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Empty nesters face familiar refrain: The need to catch up on savings Thumbnail

Empty nesters face familiar refrain: The need to catch up on savings

Special to the The Globe and Mail – By Dianne Maley

Bruce and Bonnie are “middle-aged and still enjoying their professional careers in the non-profit sector,” Bonnie writes in an e-mail, but they’re looking ahead to what they hope will be a comfortable retirement. “Because we don’t have large defined benefit pension plans, and because we’ve been busy raising a child and paying off a mortgage, we feel we have some catching up to do on our savings,” Bonnie writes. Bruce is 52 and earns $104,000 a year, Bonnie is 58 and earns $74,600.

Their most valuable asset by far is their Vancouver house, which makes up the bulk of their assets. They have a mortgage of about $47,500, “which we expect to pay off completely in five years,” Bonnie writes. As well, they plan to spend about $20,000 renovating their home. In future, they’d like to be able to help their son – who has moved out to attend university – with a down payment on a condo.

They’re hoping to retire on $75,000 a year after tax without having to sell their house, Bonnie at age 65, Bruce at 62. “We are both healthy and physically active and hope to live into our 90s,” Bonnie adds. When they retire, they plan to travel and be active in their communities.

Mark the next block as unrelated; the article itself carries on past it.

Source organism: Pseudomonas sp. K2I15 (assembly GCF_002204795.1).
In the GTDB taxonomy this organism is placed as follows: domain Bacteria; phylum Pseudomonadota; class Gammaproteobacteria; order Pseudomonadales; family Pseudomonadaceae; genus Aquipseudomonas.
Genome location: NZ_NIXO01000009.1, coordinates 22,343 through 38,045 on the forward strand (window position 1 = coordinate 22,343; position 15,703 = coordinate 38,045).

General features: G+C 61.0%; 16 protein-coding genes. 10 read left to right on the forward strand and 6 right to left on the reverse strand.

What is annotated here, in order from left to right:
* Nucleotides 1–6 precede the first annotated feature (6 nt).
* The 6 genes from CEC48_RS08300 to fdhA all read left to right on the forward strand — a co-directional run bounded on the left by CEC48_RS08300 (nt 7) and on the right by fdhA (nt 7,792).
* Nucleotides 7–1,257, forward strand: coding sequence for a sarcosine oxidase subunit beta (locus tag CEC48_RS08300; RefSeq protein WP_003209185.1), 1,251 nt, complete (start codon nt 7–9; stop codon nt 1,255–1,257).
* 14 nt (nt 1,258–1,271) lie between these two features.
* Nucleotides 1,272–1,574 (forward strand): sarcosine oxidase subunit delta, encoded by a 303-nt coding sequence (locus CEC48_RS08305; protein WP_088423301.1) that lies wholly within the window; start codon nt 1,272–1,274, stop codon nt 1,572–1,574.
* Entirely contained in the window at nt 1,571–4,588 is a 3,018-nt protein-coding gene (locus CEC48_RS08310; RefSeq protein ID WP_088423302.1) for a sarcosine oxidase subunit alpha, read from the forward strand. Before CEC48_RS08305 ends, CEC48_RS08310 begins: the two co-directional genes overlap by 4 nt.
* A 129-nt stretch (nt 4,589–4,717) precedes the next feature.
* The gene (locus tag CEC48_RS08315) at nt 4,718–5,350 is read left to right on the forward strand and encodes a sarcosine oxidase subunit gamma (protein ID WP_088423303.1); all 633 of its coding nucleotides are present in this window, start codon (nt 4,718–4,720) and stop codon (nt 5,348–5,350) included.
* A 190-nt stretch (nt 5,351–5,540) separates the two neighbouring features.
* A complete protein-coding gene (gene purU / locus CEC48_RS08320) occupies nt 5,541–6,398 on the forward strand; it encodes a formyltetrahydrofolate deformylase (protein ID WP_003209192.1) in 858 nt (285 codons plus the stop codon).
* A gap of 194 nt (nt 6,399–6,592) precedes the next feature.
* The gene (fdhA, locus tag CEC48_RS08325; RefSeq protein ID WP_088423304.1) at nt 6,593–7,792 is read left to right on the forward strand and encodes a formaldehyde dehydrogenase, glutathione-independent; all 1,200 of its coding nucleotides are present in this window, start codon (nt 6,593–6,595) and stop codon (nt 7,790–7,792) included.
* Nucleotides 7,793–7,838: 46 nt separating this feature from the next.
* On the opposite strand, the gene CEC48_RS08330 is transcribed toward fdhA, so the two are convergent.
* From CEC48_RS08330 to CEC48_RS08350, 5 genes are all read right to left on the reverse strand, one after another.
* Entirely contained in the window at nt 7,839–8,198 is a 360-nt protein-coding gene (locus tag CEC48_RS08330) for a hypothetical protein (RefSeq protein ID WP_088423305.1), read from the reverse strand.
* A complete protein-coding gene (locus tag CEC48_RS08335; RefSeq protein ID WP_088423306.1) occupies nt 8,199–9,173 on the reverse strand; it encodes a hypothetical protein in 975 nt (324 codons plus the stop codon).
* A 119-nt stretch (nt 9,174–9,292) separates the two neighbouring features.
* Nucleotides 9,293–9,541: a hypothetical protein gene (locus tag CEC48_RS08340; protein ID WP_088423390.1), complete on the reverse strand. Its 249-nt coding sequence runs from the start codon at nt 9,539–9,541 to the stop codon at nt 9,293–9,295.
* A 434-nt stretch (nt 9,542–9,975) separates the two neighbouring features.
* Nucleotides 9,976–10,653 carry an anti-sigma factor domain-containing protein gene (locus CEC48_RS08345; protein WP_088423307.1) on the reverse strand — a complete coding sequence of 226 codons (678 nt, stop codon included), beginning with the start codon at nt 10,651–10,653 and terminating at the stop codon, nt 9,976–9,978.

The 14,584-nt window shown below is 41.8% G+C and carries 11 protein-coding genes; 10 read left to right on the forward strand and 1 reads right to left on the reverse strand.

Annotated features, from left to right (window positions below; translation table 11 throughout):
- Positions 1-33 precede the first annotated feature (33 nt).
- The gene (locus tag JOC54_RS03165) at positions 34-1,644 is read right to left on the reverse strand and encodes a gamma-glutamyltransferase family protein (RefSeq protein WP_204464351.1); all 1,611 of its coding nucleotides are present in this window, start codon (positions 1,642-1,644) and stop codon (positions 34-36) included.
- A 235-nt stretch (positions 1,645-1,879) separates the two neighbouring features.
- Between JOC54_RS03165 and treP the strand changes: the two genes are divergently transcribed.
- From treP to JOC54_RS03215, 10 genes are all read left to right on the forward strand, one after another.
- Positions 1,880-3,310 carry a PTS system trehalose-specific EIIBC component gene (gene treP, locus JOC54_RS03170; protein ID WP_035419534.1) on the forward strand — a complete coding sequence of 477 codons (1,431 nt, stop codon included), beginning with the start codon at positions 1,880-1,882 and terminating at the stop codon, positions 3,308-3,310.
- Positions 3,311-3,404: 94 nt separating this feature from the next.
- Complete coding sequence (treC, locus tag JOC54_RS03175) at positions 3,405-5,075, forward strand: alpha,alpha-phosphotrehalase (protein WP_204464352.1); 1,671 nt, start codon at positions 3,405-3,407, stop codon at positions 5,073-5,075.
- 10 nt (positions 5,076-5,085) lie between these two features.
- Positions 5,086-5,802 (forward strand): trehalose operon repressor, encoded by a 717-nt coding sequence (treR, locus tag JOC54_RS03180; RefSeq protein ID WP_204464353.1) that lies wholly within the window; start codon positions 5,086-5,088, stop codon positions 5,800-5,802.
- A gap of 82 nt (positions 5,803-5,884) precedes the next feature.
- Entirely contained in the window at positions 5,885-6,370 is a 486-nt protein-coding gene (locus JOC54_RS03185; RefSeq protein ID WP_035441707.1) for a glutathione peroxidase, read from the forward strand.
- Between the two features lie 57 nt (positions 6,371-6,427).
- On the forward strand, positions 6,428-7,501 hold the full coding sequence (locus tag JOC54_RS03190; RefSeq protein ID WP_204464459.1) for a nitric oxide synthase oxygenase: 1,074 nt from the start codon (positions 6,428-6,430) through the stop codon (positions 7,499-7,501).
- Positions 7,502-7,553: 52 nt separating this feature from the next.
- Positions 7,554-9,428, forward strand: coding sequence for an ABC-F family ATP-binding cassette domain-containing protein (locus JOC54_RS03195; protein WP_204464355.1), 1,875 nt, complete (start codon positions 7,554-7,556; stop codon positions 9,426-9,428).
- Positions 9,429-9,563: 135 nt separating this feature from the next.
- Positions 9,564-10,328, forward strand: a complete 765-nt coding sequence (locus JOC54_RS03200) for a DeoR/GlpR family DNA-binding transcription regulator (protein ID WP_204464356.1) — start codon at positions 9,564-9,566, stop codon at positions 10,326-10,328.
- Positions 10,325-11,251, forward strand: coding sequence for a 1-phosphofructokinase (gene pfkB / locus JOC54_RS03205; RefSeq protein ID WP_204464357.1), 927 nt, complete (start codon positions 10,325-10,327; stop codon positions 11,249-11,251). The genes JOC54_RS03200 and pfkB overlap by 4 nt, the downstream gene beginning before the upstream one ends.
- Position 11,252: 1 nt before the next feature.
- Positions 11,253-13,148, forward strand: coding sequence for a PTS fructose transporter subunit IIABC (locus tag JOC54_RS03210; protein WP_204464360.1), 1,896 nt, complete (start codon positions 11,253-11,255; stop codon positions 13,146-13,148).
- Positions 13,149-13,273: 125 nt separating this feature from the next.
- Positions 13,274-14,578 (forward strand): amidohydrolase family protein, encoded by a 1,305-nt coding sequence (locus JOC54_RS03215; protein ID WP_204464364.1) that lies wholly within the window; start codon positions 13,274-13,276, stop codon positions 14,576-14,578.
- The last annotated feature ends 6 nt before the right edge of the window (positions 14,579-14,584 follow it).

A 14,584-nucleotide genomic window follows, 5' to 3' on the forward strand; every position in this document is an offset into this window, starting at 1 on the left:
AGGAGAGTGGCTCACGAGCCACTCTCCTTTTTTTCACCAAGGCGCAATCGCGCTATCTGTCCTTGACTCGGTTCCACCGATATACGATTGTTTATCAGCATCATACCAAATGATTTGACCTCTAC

They wonder whether they should defer taking Canada Pension Plan and Old Age Security benefits to age 70.

We asked Ngoc Day, a financial planner at Macdonald, Shymko & Co. Ltd. in Vancouver, a fee-only financial planning firm, to look at Bruce and Bonnie’s situation.


The strength of Bruce and Bonnie’s situation is that they have little debt, they will get nearly full CPP and OAS benefits, and they have a modest retirement income goal requirement, Ms. Day says.

Bonnie and Bruce’s lifestyle spending is about $84,360 a year, including their mortgage payments, the planner says. They contribute $2,200 a month to their registered retirement savings plans, while Bonnie’s employer contributes about $535 a month to one for her. As well, Bonnie contributes $100 a month to her tax-free savings account and Bruce contributes $455 a month to his defined contribution pension plan.

In addition to these savings, they have the capacity to save another $1,500 a month or so. “They should consider directing this surplus to pay off the mortgage as soon as possible,” the planner says. “Once the mortgage is paid off, their monthly expenses will drop down to about $5,800, and cash that used to go to the mortgage ($1,255) can be invested for their nest egg.”